Dating styles in 1818

Artists portrayed voyageurs in crisp black top hats and battered brown top hats [18]. A Rindisbacher painting shows one voyageur wearing a battered brown hat with a tapered crown shaped like an upside-down flowerpot [19].

The surviving Beaver Club medals show voyageurs wearing hats with round crowns and broad flat brims [20].

Major changes in fashion during this period are also mentioned, when they are relevant.

Voyageur Equipments Voyageurs were free to wear what they wished, but by 1801 almost all their clothing came from a single source their employers.

Hivernants, who were year-round employees, got two blankets, two shirts, two pairs of trousers, and two handkerchiefs [2].

Five years later, the company-supplied equipments changed slightly.

A voyageur wearing a long blue cap similar to those described by Thompson is depicted in an 1821 painting by John Halkett [6] ; the top half flops over so that the end of the toque is about level with the man's forehead.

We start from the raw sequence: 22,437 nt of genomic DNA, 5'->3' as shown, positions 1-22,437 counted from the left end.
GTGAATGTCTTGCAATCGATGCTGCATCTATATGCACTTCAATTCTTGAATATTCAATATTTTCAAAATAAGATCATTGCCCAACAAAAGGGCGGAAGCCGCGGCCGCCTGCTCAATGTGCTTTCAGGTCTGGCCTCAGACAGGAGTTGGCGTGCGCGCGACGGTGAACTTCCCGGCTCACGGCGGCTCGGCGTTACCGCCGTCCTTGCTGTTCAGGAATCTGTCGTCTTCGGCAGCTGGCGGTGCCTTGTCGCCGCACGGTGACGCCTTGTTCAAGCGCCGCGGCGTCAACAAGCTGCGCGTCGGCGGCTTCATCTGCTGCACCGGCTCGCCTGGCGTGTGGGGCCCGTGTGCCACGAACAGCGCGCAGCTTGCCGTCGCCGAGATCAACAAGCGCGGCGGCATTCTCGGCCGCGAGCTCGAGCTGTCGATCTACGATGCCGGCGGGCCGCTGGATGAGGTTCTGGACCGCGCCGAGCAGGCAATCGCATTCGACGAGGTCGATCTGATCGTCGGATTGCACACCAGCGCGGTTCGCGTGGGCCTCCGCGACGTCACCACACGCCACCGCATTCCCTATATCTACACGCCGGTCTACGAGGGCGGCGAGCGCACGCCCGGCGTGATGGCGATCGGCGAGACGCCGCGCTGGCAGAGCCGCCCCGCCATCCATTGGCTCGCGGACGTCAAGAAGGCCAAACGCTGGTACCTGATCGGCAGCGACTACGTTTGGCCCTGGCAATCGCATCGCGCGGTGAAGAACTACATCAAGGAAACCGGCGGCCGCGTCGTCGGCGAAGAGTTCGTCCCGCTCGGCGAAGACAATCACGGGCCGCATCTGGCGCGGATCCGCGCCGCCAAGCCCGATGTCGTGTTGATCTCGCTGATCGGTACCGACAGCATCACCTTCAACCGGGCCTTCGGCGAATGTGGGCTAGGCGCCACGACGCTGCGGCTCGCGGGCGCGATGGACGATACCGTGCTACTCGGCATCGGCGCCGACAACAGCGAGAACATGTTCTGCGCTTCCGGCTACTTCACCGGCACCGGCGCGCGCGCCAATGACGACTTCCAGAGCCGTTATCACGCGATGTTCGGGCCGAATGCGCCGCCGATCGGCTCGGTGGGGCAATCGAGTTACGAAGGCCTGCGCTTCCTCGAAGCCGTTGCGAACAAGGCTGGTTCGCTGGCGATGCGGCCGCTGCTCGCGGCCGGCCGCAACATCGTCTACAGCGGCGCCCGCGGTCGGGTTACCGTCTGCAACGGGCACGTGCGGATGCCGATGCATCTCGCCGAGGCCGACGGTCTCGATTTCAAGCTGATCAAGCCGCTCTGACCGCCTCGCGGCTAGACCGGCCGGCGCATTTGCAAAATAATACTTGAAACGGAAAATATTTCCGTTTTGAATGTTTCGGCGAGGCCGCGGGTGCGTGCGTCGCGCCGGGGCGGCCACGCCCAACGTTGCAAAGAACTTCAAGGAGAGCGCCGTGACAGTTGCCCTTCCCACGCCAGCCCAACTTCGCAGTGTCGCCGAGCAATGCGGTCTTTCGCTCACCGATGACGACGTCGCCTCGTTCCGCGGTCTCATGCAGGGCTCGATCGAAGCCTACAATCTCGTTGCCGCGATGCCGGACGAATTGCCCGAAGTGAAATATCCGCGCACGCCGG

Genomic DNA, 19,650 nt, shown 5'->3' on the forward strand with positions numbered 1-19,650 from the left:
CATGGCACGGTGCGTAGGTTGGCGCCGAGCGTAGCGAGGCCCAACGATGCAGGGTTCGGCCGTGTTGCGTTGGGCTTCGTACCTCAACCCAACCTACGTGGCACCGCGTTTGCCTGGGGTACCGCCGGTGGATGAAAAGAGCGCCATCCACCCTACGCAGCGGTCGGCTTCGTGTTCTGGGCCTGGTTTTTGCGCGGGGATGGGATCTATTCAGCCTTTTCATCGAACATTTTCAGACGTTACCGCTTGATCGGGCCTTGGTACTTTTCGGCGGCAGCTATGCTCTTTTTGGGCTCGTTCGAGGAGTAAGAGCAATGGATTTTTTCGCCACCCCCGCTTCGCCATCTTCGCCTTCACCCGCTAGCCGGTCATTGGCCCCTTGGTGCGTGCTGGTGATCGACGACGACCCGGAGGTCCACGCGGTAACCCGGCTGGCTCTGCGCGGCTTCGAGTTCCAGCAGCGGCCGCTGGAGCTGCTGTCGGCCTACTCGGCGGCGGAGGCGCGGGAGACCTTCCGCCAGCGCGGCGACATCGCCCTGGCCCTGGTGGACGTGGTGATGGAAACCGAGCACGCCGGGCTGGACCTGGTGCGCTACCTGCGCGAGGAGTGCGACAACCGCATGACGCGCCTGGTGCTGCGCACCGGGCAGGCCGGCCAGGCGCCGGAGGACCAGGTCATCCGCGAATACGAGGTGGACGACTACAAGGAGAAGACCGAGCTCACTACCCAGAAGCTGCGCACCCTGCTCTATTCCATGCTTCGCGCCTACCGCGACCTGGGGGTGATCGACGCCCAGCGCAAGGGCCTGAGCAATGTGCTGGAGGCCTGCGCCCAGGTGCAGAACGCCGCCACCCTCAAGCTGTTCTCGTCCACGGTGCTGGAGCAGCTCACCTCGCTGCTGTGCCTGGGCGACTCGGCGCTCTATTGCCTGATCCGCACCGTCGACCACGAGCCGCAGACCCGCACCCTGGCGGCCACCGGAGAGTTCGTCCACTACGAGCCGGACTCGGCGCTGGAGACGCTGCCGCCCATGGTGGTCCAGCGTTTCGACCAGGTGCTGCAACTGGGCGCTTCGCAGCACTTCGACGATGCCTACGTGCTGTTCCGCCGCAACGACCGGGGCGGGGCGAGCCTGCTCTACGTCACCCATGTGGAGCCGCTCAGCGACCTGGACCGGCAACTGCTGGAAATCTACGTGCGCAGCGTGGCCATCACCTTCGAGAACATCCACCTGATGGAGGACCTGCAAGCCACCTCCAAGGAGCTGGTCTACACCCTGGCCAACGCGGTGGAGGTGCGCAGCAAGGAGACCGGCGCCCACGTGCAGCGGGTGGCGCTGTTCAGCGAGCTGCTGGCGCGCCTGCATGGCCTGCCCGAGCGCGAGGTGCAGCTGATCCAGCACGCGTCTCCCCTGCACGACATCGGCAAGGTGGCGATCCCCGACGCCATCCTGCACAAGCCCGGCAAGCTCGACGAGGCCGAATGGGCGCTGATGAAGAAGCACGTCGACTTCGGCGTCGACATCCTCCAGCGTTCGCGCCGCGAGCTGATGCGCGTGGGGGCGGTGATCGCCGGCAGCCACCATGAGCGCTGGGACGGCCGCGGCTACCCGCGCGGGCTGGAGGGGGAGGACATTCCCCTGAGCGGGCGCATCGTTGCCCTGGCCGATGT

A number of other voyageurs in the same canoe wear slightly different toques. 'The Hudson's Bay Company and the Fur Trade : 1670-1820', The Beaver, Autumn 1983.

Documentation for voyageur clothing in this article comes from fur trade inventories, journals, memoirs, and artwork, and focuses on the 1774-1821 period.

'Milling' or 'fulling' is a kind of controlled shrinking which causes the cloth to get thicker.

It was used on knit Monmouth caps in 17th Century England and on wool cloth and blankets in the 18th century [11].

Ross Cox noted that voyageurs also wore fur caps ; unfortunately I could find no information on what these caps looked like [14].

Voyageurs wore felt hats, too, and they are in NWC journals and inventories from a fairly early date.

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